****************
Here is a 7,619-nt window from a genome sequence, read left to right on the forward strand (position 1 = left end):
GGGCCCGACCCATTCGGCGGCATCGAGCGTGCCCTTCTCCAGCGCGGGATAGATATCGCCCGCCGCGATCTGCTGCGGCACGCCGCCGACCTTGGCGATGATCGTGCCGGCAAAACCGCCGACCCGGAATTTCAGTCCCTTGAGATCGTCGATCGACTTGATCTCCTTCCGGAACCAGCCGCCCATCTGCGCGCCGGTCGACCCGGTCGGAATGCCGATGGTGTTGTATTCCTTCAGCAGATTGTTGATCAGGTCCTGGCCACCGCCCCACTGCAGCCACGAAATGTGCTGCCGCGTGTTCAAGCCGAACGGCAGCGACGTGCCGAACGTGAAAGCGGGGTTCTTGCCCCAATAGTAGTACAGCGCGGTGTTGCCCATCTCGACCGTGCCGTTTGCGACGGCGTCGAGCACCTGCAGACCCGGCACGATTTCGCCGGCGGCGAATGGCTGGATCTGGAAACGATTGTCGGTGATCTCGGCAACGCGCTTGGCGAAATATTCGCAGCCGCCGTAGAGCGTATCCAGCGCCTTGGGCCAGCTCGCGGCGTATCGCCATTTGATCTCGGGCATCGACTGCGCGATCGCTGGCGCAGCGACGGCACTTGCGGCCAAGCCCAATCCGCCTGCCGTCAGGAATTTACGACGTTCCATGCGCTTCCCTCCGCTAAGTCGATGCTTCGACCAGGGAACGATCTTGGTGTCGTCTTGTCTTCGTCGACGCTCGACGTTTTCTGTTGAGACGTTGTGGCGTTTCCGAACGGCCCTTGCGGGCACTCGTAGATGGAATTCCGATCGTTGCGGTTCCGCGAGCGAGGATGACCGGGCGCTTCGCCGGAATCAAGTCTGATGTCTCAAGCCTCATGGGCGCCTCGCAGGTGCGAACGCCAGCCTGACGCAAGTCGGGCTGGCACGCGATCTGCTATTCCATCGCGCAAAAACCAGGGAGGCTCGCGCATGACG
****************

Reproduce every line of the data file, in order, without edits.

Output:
Here is a 7,619-nt window from a genome sequence, read left to right on the forward strand (position 1 = left end):
GGGCCCGACCCATTCGGCGGCATCGAGCGTGCCCTTCTCCAGCGCGGGATAGATATCGCCCGCCGCGATCTGCTGCGGCACGCCGCCGACCTTGGCGATGATCGTGCCGGCAAAACCGCCGACCCGGAATTTCAGTCCCTTGAGATCGTCGATCGACTTGATCTCCTTCCGGAACCAGCCGCCCATCTGCGCGCCGGTCGACCCGGTCGGAATGCCGATGGTGTTGTATTCCTTCAGCAGATTGTTGATCAGGTCCTGGCCACCGCCCCACTGCAGCCACGAAATGTGCTGCCGCGTGTTCAAGCCGAACGGCAGCGACGTGCCGAACGTGAAAGCGGGGTTCTTGCCCCAATAGTAGTACAGCGCGGTGTTGCCCATCTCGACCGTGCCGTTTGCGACGGCGTCGAGCACCTGCAGACCCGGCACGATTTCGCCGGCGGCGAATGGCTGGATCTGGAAACGATTGTCGGTGATCTCGGCAACGCGCTTGGCGAAATATTCGCAGCCGCCGTAGAGCGTATCCAGCGCCTTGGGCCAGCTCGCGGCGTATCGCCATTTGATCTCGGGCATCGACTGCGCGATCGCTGGCGCAGCGACGGCACTTGCGGCCAAGCCCAATCCGCCTGCCGTCAGGAATTTACGACGTTCCATGCGCTTCCCTCCGCTAAGTCGATGCTTCGACCAGGGAACGATCTTGGTGTCGTCTTGTCTTCGTCGACGCTCGACGTTTTCTGTTGAGACGTTGTGGCGTTTCCGAACGGCCCTTGCGGGCACTCGTAGATGGAATTCCGATCGTTGCGGTTCCGCGAGCGAGGATGACCGGGCGCTTCGCCGGAATCAAGTCTGATGTCTCAAGCCTCATGGGCGCCTCGCAGGTGCGAACGCCAGCCTGACGCAAGTCGGGCTGGCACGCGATCTGCTATTCCATCGCGCAAAAACCAGGGAGGCTCGCGCATGACG